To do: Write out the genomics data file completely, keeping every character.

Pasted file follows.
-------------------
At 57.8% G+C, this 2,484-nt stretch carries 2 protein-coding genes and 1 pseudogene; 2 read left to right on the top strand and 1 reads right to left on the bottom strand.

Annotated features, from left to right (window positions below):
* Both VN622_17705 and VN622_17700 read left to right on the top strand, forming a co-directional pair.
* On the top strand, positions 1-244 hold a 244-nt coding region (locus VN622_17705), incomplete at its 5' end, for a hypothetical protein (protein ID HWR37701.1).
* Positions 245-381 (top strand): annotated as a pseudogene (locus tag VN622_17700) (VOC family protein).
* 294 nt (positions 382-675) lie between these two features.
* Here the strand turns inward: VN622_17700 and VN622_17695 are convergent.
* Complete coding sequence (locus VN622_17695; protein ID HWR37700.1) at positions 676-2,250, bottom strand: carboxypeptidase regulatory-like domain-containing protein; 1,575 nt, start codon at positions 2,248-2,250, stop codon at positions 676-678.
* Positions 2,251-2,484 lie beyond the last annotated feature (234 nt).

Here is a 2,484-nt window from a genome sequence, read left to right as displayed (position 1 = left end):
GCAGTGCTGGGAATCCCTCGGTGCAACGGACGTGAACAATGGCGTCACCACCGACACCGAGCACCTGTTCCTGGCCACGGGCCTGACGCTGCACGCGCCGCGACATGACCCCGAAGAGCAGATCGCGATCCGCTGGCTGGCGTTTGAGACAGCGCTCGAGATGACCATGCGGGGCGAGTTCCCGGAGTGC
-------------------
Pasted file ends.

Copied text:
At 57.8% G+C, this 2,484-nt stretch carries 2 protein-coding genes and 1 pseudogene; 2 read left to right on the top strand and 1 reads right to left on the bottom strand.

Annotated features, from left to right (window positions below):
* Both VN622_17705 and VN622_17700 read left to right on the top strand, forming a co-directional pair.
* On the top strand, positions 1-244 hold a 244-nt coding region (locus VN622_17705), incomplete at its 5' end, for a hypothetical protein (protein ID HWR37701.1).
* Positions 245-381 (top strand): annotated as a pseudogene (locus tag VN622_17700) (VOC family protein).
* 294 nt (positions 382-675) lie between these two features.
* Here the strand turns inward: VN622_17700 and VN622_17695 are convergent.
* Complete coding sequence (locus VN622_17695; protein ID HWR37700.1) at positions 676-2,250, bottom strand: carboxypeptidase regulatory-like domain-containing protein; 1,575 nt, start codon at positions 2,248-2,250, stop codon at positions 676-678.
* Positions 2,251-2,484 lie beyond the last annotated feature (234 nt).

Here is a 2,484-nt window from a genome sequence, read left to right as displayed (position 1 = left end):
GCAGTGCTGGGAATCCCTCGGTGCAACGGACGTGAACAATGGCGTCACCACCGACACCGAGCACCTGTTCCTGGCCACGGGCCTGACGCTGCACGCGCCGCGACATGACCCCGAAGAGCAGATCGCGATCCGCTGGCTGGCGTTTGAGACAGCGCTCGAGATGACCATGCGGGGCGAGTTCCCGGAGTGC